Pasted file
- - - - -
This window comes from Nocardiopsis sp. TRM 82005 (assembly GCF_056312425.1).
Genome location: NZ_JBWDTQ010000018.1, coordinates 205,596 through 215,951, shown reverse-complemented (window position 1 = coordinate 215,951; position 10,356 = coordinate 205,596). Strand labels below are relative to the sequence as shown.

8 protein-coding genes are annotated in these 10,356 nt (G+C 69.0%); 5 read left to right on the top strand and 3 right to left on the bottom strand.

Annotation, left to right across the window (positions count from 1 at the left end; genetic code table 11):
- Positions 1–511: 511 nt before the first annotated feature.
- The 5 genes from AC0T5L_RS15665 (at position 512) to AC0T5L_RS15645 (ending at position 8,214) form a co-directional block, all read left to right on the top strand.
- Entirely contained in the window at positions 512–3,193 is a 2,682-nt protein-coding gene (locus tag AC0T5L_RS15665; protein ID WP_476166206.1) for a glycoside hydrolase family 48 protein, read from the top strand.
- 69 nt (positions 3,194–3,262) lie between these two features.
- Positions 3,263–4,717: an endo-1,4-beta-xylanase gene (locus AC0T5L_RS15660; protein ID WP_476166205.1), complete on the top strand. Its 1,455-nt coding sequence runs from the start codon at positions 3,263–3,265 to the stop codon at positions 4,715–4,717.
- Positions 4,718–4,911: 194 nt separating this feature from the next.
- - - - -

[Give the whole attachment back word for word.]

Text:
This window comes from Nocardiopsis sp. TRM 82005 (assembly GCF_056312425.1).
Genome location: NZ_JBWDTQ010000018.1, coordinates 205,596 through 215,951, shown reverse-complemented (window position 1 = coordinate 215,951; position 10,356 = coordinate 205,596). Strand labels below are relative to the sequence as shown.

8 protein-coding genes are annotated in these 10,356 nt (G+C 69.0%); 5 read left to right on the top strand and 3 right to left on the bottom strand.

Annotation, left to right across the window (positions count from 1 at the left end; genetic code table 11):
- Positions 1–511: 511 nt before the first annotated feature.
- The 5 genes from AC0T5L_RS15665 (at position 512) to AC0T5L_RS15645 (ending at position 8,214) form a co-directional block, all read left to right on the top strand.
- Entirely contained in the window at positions 512–3,193 is a 2,682-nt protein-coding gene (locus tag AC0T5L_RS15665; protein ID WP_476166206.1) for a glycoside hydrolase family 48 protein, read from the top strand.
- 69 nt (positions 3,194–3,262) lie between these two features.
- Positions 3,263–4,717: an endo-1,4-beta-xylanase gene (locus AC0T5L_RS15660; protein ID WP_476166205.1), complete on the top strand. Its 1,455-nt coding sequence runs from the start codon at positions 3,263–3,265 to the stop codon at positions 4,715–4,717.
- Positions 4,718–4,911: 194 nt separating this feature from the next.